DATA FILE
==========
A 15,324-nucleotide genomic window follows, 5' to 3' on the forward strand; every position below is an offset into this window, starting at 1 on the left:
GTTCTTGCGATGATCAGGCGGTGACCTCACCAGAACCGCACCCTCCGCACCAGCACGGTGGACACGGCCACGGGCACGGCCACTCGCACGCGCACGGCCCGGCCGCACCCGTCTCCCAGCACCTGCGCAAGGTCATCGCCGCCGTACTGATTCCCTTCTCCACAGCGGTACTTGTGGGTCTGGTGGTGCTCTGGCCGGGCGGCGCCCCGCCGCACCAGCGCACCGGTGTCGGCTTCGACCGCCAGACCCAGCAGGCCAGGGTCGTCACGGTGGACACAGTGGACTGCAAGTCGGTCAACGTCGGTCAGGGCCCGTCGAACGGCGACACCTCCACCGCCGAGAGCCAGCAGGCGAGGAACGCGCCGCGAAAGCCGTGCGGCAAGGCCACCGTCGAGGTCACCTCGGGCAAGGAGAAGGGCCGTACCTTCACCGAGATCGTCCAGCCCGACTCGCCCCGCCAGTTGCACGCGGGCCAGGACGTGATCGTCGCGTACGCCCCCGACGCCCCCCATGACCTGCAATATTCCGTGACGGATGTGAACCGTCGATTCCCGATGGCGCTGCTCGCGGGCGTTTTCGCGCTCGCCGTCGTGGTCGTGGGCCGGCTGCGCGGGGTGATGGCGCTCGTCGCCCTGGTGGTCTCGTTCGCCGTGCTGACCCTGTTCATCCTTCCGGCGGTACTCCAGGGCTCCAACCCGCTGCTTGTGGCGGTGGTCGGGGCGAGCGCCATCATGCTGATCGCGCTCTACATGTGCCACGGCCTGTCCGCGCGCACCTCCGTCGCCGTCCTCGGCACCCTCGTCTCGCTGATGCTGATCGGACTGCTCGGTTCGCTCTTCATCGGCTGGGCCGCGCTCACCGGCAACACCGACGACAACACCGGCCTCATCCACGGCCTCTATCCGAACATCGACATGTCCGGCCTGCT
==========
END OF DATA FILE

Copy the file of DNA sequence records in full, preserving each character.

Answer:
A 15,324-nucleotide genomic window follows, 5' to 3' on the forward strand; every position below is an offset into this window, starting at 1 on the left:
GTTCTTGCGATGATCAGGCGGTGACCTCACCAGAACCGCACCCTCCGCACCAGCACGGTGGACACGGCCACGGGCACGGCCACTCGCACGCGCACGGCCCGGCCGCACCCGTCTCCCAGCACCTGCGCAAGGTCATCGCCGCCGTACTGATTCCCTTCTCCACAGCGGTACTTGTGGGTCTGGTGGTGCTCTGGCCGGGCGGCGCCCCGCCGCACCAGCGCACCGGTGTCGGCTTCGACCGCCAGACCCAGCAGGCCAGGGTCGTCACGGTGGACACAGTGGACTGCAAGTCGGTCAACGTCGGTCAGGGCCCGTCGAACGGCGACACCTCCACCGCCGAGAGCCAGCAGGCGAGGAACGCGCCGCGAAAGCCGTGCGGCAAGGCCACCGTCGAGGTCACCTCGGGCAAGGAGAAGGGCCGTACCTTCACCGAGATCGTCCAGCCCGACTCGCCCCGCCAGTTGCACGCGGGCCAGGACGTGATCGTCGCGTACGCCCCCGACGCCCCCCATGACCTGCAATATTCCGTGACGGATGTGAACCGTCGATTCCCGATGGCGCTGCTCGCGGGCGTTTTCGCGCTCGCCGTCGTGGTCGTGGGCCGGCTGCGCGGGGTGATGGCGCTCGTCGCCCTGGTGGTCTCGTTCGCCGTGCTGACCCTGTTCATCCTTCCGGCGGTACTCCAGGGCTCCAACCCGCTGCTTGTGGCGGTGGTCGGGGCGAGCGCCATCATGCTGATCGCGCTCTACATGTGCCACGGCCTGTCCGCGCGCACCTCCGTCGCCGTCCTCGGCACCCTCGTCTCGCTGATGCTGATCGGACTGCTCGGTTCGCTCTTCATCGGCTGGGCCGCGCTCACCGGCAACACCGACGACAACACCGGCCTCATCCACGGCCTCTATCCGAACATCGACATGTCCGGCCTGCT